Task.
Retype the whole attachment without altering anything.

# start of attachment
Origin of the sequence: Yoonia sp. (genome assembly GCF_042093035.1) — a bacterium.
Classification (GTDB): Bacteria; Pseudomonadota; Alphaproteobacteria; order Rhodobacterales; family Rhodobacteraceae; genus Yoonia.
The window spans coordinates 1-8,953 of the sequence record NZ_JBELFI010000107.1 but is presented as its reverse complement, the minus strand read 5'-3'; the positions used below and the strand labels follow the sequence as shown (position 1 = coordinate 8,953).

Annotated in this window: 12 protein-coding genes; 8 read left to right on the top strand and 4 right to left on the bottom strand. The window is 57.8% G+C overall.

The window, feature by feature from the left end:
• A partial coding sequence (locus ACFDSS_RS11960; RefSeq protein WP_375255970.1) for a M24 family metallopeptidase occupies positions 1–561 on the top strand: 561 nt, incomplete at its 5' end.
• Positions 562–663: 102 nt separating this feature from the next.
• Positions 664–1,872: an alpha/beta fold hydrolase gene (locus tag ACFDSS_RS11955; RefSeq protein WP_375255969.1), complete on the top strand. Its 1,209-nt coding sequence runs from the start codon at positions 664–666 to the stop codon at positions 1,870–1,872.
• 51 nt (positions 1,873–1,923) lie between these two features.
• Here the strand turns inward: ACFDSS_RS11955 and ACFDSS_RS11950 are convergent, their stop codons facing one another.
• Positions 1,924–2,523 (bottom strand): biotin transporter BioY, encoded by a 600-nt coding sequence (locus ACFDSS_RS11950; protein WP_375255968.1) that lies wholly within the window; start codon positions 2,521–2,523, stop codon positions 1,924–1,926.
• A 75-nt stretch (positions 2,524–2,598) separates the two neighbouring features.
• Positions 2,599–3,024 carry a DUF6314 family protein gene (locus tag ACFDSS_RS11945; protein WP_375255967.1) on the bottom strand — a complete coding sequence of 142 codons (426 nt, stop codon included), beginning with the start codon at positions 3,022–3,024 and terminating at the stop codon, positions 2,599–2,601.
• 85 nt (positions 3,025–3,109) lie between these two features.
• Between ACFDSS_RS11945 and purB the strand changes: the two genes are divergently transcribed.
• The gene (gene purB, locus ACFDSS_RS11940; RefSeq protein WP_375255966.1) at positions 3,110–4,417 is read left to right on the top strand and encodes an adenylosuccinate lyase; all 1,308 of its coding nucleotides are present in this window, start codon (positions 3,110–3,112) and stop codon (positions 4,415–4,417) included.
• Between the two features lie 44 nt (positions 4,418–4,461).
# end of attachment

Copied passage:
Origin of the sequence: Yoonia sp. (genome assembly GCF_042093035.1) — a bacterium.
Classification (GTDB): Bacteria; Pseudomonadota; Alphaproteobacteria; order Rhodobacterales; family Rhodobacteraceae; genus Yoonia.
The window spans coordinates 1-8,953 of the sequence record NZ_JBELFI010000107.1 but is presented as its reverse complement, the minus strand read 5'-3'; the positions used below and the strand labels follow the sequence as shown (position 1 = coordinate 8,953).

Annotated in this window: 12 protein-coding genes; 8 read left to right on the top strand and 4 right to left on the bottom strand. The window is 57.8% G+C overall.

The window, feature by feature from the left end:
• A partial coding sequence (locus ACFDSS_RS11960; RefSeq protein WP_375255970.1) for a M24 family metallopeptidase occupies positions 1–561 on the top strand: 561 nt, incomplete at its 5' end.
• Positions 562–663: 102 nt separating this feature from the next.
• Positions 664–1,872: an alpha/beta fold hydrolase gene (locus tag ACFDSS_RS11955; RefSeq protein WP_375255969.1), complete on the top strand. Its 1,209-nt coding sequence runs from the start codon at positions 664–666 to the stop codon at positions 1,870–1,872.
• 51 nt (positions 1,873–1,923) lie between these two features.
• Here the strand turns inward: ACFDSS_RS11955 and ACFDSS_RS11950 are convergent, their stop codons facing one another.
• Positions 1,924–2,523 (bottom strand): biotin transporter BioY, encoded by a 600-nt coding sequence (locus ACFDSS_RS11950; protein WP_375255968.1) that lies wholly within the window; start codon positions 2,521–2,523, stop codon positions 1,924–1,926.
• A 75-nt stretch (positions 2,524–2,598) separates the two neighbouring features.
• Positions 2,599–3,024 carry a DUF6314 family protein gene (locus tag ACFDSS_RS11945; protein WP_375255967.1) on the bottom strand — a complete coding sequence of 142 codons (426 nt, stop codon included), beginning with the start codon at positions 3,022–3,024 and terminating at the stop codon, positions 2,599–2,601.
• 85 nt (positions 3,025–3,109) lie between these two features.
• Between ACFDSS_RS11945 and purB the strand changes: the two genes are divergently transcribed.
• The gene (gene purB, locus ACFDSS_RS11940; RefSeq protein WP_375255966.1) at positions 3,110–4,417 is read left to right on the top strand and encodes an adenylosuccinate lyase; all 1,308 of its coding nucleotides are present in this window, start codon (positions 3,110–3,112) and stop codon (positions 4,415–4,417) included.
• Between the two features lie 44 nt (positions 4,418–4,461).